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Switzerland Rules Out Replacing VAT With Energy Levy

by Ulrika Lomas,, Brussels

27 November 2013

The Swiss Federal Council has rejected a popular initiative calling for value-added tax (VAT) in Switzerland to be replaced with a tax on energy.

While underlining its support for the overarching aim of the initiative, the Federal Council nevertheless warned against plans to abolish VAT in Switzerland. Highlighting the fact that VAT is the main source of income in the Confederation, the Federal Council pointed out that VAT is also an increasingly important source of financing for the country's social insurance regime. Emphasizing that VAT is considered to be an "efficient tax" internationally, the Federal Council maintained that the levy is also a good complement to the progressiveness of the Confederation's individual income tax system.

Furthermore, the Federal Council argued that in order to guarantee the public finances, in the event that VAT were to be abolished, the rate of the proposed energy tax would have to be "very high." Indeed, the rate would have to be raised beyond a level that could be justified by energy and climate policy, the Federal Council explained. In addition, the rate would have to be subsequently increased, as households and businesses in Switzerland consume less energy from non-renewable sources.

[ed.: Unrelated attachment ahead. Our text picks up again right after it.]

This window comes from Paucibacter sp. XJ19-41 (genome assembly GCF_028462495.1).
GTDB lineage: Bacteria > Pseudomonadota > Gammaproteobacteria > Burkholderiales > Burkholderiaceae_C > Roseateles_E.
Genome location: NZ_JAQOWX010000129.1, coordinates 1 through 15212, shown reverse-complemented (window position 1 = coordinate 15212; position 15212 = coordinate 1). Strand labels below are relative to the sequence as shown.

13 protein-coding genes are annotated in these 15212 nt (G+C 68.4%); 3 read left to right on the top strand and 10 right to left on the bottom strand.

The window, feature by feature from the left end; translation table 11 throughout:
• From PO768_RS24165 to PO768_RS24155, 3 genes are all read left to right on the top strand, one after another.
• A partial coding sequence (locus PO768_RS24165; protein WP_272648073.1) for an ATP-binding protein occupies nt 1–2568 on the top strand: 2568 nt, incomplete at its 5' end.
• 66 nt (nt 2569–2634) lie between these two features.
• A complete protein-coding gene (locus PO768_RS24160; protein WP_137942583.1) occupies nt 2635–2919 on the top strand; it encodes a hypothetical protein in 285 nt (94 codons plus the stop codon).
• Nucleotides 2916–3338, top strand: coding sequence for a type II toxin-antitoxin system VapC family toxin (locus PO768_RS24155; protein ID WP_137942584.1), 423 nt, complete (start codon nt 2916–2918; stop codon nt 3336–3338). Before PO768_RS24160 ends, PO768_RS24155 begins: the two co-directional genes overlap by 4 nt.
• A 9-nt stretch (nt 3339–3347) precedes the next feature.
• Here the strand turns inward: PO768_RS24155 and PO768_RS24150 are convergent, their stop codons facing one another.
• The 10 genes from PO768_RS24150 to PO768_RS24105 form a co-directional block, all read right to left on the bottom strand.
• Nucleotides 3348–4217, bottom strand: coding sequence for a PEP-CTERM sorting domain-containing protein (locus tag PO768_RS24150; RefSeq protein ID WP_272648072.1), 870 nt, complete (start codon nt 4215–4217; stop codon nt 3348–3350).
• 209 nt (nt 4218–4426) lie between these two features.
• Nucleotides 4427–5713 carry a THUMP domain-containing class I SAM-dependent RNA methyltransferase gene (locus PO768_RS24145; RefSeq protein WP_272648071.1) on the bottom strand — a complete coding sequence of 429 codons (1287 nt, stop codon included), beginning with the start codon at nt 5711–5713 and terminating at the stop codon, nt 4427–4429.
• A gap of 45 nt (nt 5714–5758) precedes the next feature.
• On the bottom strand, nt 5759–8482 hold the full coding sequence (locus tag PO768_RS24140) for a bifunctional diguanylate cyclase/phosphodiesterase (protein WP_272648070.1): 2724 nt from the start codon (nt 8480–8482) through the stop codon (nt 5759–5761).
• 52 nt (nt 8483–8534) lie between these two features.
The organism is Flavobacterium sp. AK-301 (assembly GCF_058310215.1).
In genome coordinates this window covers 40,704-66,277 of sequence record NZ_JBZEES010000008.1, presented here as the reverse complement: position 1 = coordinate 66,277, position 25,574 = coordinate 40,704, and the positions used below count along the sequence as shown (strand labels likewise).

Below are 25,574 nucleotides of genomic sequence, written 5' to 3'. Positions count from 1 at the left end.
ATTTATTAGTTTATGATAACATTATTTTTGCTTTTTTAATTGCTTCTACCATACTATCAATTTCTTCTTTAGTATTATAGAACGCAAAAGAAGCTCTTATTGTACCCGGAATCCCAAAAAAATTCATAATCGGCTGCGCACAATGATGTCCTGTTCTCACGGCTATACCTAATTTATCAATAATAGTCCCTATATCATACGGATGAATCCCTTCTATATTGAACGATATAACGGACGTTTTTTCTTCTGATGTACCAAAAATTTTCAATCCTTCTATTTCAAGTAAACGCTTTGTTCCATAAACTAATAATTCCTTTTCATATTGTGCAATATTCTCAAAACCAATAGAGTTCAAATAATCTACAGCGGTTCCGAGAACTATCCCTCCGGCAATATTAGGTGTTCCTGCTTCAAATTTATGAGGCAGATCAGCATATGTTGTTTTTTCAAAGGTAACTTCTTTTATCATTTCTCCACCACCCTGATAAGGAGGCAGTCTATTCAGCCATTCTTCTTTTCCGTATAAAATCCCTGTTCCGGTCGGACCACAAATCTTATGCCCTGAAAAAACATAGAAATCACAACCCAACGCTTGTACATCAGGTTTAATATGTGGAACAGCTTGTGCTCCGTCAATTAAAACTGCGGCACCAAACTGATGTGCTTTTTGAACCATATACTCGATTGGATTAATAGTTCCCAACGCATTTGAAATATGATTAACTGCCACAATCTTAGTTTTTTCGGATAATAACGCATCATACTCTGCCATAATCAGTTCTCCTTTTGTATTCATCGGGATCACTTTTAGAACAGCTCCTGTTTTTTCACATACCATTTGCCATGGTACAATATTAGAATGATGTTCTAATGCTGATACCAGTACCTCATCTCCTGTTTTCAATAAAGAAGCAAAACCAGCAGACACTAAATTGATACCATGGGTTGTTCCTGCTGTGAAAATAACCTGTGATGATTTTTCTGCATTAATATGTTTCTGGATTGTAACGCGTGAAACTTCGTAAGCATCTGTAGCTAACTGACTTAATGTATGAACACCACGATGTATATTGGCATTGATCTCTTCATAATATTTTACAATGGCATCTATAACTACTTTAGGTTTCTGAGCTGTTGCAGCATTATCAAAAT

Concluding, the Federal Council insisted that plans to replace VAT with a tax on energy would merely serve to significantly increase the fiscal burden on companies. Given that VAT is largely neutral for external trade, a tax on energy would therefore penalize domestic companies compared to their foreign competitors, the Federal Council noted. Finally, the Federal Council said that an energy tax would adversely affect low-income households in particular, and made clear that companies and individuals would not have sufficient time to prepare for such a major tax reform.

In a message addressed to the Federal Chambers, the Federal Council therefore recommended to the people and the cantons in Switzerland that the initiative be rejected.

Put forward by the Green Liberal Party of Switzerland in December 2012, the initiative advocates the introduction of a tax on non-renewable energy in Switzerland, including oil, natural gas, coal, and uranium, to enable the Confederation to achieve its climate and energy policy objectives. To compensate for the additional tax burden, the party suggested abolishing VAT. The party aims to increase energy efficiency, promote renewable energy, and reduce carbon dioxide emissions.

Switzerland currently levies VAT at a headline rate of 8 percent, a reduced rate of 2.5 percent, and a special 3.5 percent rate for hoteliers. Although the Swiss Federal Council remains committed to maintaining its primary source of income, attempts to simplify and reform the current system have been blocked by lawmakers, including plans to unify the two reduced rates of VAT.

TAGS: individuals | VAT rates | tax | business | value added tax (VAT) | energy | law | insurance | tax rates | Switzerland | tax breaks | tax reform | trade | individual income tax | services | VAT goods & services classification

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